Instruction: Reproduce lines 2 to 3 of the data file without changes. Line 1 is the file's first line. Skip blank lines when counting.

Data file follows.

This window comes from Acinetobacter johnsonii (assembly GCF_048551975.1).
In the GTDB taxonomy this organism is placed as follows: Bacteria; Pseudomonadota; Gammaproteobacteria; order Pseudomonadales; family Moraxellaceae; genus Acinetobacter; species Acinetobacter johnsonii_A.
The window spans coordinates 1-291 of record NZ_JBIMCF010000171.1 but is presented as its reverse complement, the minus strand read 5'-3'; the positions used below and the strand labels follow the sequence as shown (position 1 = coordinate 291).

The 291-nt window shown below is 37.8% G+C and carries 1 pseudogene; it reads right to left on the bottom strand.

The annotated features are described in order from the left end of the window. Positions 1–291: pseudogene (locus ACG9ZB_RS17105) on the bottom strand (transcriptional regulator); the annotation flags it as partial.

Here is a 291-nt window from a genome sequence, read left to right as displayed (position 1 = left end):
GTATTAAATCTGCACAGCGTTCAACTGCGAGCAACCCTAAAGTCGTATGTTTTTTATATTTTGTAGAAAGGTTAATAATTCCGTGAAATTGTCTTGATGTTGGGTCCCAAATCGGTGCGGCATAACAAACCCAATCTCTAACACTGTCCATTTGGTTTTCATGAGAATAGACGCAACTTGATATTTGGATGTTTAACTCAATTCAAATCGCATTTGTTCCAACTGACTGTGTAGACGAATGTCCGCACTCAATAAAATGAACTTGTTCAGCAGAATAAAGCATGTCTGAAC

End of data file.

In the GTDB taxonomy this organism is placed as follows: Bacteria; Pseudomonadota; Gammaproteobacteria; order Pseudomonadales; family Moraxellaceae; genus Acinetobacter; species Acinetobacter johnsonii_A.
The window spans coordinates 1-291 of record NZ_JBIMCF010000171.1 but is presented as its reverse complement, the minus strand read 5'-3'; the positions used below and the strand labels follow the sequence as shown (position 1 = coordinate 291).